Get on the Modbus: An explanation of IEEE 1547 and why it matters for solar installers

modbus map

The success of widely-adopted technologies is often tied to standardization. From video formats to the Internet, and now to the energy grid, the establishment of standards reduces the cost and complexity of systems and enables broad adoption at a global scale. With standards, distributed energy — and the solar sector in particular — can build upon the competitiveness it has attained, sustain economies of scale required for widespread adoption, and compete on an even footing with other forms of energy generation.

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The core mission of the SunSpec Alliance, founded in 2009, is to accelerate the growth of distributed energy by specifying de facto communication standards (information models, data formats, protocols, system interfaces, and other artifacts) that enable distributed energy systems to interoperate with system components, software applications, financial systems and the smart grid. The first de facto standard published by SunSpec in 2010 was SunSpec Modbus. The goal of SunSpec Modbus was to create a common language that all distributed energy component manufacturers could use to enable communication interoperability among PV system components.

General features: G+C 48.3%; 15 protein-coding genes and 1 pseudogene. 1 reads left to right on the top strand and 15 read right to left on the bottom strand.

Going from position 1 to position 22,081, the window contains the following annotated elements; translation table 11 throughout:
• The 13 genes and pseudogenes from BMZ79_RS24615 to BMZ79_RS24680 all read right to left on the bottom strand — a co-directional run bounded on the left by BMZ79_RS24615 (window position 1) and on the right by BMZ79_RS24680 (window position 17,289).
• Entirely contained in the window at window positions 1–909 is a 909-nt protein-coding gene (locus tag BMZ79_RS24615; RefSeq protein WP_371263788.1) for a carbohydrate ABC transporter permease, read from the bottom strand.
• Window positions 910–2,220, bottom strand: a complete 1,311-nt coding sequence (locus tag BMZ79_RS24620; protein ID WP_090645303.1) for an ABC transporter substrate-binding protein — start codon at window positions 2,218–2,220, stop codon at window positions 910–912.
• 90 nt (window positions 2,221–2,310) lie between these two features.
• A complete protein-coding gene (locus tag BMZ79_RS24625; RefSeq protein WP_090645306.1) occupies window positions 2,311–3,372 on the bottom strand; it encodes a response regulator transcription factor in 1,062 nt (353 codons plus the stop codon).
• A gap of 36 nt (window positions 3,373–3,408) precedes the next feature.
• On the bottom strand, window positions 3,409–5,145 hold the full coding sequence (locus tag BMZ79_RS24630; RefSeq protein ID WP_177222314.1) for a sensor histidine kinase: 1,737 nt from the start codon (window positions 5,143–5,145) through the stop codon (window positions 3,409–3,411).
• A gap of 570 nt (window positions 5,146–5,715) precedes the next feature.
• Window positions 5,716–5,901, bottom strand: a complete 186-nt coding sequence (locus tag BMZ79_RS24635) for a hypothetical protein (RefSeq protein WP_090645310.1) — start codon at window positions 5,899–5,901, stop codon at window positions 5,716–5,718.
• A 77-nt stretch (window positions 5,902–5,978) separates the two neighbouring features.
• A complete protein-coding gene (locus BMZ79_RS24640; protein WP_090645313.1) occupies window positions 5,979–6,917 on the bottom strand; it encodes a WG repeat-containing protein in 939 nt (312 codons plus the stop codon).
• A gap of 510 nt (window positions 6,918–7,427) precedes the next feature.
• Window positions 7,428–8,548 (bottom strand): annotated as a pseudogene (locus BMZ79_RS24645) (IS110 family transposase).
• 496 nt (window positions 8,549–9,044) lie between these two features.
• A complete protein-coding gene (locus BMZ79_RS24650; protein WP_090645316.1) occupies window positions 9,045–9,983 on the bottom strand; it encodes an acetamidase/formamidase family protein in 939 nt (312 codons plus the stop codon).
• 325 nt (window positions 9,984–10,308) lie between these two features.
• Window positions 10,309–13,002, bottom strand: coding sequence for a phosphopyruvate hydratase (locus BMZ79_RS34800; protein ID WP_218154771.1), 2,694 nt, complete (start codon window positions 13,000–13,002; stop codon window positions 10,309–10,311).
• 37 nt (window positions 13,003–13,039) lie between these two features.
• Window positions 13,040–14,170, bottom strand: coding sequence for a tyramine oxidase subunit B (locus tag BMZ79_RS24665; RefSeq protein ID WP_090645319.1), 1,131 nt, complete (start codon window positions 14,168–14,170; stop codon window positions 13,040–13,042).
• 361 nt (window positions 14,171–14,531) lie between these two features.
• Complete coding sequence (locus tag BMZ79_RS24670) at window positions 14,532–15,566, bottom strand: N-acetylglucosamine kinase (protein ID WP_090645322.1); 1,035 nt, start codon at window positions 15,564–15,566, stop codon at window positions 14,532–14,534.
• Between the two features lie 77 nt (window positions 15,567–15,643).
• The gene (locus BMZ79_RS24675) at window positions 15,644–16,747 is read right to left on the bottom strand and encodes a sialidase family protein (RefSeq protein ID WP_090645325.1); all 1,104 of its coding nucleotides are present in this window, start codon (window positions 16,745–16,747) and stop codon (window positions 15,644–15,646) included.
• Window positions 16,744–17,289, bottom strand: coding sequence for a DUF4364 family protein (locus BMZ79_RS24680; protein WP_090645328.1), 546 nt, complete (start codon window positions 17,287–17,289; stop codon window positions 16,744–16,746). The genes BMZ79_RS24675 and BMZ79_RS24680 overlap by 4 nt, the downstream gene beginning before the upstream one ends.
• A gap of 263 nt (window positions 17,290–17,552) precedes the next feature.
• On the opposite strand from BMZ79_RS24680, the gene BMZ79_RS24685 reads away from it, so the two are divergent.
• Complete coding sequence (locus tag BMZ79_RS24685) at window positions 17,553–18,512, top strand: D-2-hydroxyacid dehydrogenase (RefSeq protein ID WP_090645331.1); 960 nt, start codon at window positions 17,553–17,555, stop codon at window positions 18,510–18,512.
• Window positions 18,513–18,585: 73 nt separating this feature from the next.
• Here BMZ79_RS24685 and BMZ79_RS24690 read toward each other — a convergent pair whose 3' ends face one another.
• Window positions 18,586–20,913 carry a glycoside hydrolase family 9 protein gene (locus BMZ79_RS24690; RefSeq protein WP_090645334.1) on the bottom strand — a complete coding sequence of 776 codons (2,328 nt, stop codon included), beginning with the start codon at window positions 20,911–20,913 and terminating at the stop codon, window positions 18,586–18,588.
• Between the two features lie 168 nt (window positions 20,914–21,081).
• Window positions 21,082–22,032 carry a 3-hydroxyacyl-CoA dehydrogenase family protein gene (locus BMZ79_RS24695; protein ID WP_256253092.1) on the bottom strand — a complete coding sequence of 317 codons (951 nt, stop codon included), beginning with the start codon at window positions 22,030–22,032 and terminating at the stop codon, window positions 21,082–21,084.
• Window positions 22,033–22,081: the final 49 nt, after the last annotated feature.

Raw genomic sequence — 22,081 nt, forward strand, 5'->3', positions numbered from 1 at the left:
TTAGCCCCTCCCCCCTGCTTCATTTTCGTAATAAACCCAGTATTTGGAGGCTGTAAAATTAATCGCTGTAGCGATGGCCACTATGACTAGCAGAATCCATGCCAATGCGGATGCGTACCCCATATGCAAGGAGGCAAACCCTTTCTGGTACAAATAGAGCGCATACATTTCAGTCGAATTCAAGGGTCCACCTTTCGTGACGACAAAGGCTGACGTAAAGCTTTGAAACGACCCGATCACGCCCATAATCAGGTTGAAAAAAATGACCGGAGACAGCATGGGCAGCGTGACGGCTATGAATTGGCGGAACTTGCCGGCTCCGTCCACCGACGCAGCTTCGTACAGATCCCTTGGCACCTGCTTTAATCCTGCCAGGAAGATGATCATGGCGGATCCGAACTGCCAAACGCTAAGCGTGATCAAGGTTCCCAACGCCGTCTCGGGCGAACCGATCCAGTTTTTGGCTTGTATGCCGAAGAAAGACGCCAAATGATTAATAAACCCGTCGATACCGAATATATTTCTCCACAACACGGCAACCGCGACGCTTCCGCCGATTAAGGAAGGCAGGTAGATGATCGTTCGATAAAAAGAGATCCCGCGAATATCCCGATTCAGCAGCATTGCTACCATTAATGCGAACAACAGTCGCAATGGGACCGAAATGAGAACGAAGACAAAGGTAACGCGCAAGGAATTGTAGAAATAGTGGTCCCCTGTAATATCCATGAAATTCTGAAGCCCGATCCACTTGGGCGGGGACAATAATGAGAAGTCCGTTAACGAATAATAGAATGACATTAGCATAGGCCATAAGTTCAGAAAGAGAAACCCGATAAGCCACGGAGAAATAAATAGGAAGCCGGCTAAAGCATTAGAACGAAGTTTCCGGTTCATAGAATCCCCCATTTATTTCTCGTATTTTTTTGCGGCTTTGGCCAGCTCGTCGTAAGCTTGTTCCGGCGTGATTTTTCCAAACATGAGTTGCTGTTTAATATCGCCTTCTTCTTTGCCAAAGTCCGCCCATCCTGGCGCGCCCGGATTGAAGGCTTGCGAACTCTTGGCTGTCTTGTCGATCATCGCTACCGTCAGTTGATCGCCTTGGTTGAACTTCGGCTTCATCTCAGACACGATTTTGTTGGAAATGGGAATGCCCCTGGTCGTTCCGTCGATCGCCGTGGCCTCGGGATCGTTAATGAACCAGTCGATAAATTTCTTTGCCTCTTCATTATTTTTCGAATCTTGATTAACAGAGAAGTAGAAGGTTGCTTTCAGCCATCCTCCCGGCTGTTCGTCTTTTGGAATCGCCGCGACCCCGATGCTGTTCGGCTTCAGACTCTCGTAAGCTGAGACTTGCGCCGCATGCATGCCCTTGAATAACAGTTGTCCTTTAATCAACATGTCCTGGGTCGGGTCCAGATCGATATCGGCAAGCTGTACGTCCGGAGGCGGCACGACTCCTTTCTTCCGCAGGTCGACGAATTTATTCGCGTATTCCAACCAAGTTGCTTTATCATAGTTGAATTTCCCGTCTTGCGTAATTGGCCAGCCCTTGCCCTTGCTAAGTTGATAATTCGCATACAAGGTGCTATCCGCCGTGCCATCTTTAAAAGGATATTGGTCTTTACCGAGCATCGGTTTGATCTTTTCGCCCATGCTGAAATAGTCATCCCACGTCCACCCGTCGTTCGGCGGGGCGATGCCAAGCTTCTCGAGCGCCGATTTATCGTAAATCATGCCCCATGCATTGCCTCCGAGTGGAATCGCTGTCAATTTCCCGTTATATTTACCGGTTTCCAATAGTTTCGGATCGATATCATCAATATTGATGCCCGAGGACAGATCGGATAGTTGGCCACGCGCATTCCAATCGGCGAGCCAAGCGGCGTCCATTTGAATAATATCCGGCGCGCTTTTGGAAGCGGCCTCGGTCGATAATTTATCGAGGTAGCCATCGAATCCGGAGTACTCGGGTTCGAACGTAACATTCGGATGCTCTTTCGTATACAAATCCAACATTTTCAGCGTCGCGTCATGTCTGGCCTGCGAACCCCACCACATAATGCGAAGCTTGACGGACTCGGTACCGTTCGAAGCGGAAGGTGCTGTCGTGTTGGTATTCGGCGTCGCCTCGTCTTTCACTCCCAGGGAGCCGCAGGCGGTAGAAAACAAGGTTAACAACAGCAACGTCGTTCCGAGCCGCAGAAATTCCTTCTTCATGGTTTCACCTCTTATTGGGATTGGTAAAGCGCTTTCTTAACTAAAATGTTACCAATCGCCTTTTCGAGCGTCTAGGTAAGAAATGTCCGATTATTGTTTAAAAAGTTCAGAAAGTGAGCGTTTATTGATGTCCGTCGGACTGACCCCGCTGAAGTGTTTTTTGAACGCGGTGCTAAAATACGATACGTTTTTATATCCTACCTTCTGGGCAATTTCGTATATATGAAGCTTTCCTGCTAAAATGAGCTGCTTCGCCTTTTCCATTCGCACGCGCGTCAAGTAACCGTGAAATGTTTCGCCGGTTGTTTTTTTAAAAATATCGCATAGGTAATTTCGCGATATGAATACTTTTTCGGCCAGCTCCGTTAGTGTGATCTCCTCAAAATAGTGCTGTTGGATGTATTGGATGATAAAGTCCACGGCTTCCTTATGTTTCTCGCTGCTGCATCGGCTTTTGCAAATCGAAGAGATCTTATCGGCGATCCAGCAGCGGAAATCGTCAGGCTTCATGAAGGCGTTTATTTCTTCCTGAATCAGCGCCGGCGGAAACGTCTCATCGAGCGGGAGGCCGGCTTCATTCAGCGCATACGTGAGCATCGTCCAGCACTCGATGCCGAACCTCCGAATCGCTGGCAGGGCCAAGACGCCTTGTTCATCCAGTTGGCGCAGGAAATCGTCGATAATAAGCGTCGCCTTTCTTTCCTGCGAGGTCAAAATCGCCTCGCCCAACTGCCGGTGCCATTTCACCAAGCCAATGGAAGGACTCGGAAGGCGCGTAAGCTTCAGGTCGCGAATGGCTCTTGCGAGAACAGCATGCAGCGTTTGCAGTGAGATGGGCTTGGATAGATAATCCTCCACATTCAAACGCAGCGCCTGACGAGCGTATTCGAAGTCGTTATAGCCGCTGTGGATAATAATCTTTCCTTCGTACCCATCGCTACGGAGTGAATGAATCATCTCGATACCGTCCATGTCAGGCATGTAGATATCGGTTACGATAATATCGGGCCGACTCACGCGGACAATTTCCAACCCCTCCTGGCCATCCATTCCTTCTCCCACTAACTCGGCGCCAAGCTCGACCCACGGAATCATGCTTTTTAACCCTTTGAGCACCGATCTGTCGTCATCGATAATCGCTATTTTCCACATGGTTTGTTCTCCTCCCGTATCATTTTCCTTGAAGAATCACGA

Installers have never needed to deal with communication requirements at this level, but IEEE 1547 is being adopted and implemented by states all over the country (see above map), so you should get used to dealing with it or your interconnection lead times could lengthen.

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History: With the buildup of the PV market and the need to reduce the costs of configuring and maintaining PV monitoring systems, SunSpec Modbus enjoyed significant adoption by the leading inverter manufacturers and fleet operators of the day. Some of the earliest major end-user design wins were with companies like Solar City, Sunrun, Sun Edison and First Solar. The technology also attracted the attention of research labs like EPRI, Sandia, NREL, CanMet (Canada), AIT (Austria), RSE (Italy), FREA (Japan), KERI (Korea) and many others around the world that were inventing and developing the so-called “smart inverter.”

sunspec modbus applications

During that period, SunSpec struck up a partnership with the Zigbee Alliance, which was preparing to divest its “SEP 2” (Smart Energy Profile 2.0) technology and make it a TCP/IP-based Internet standard. SEP 2 needed a way to talk to distributed energy resources (DER) and, consistent with what many people thought was a crazy policy, SunSpec donated its SunSpec Modbus information models for inverters and meters to the standard. As a result, SunSpec Modbus and IEEE 2030.5-2018 (previously known as “SEP 2”) share common semantics, which is to say they speak the same language.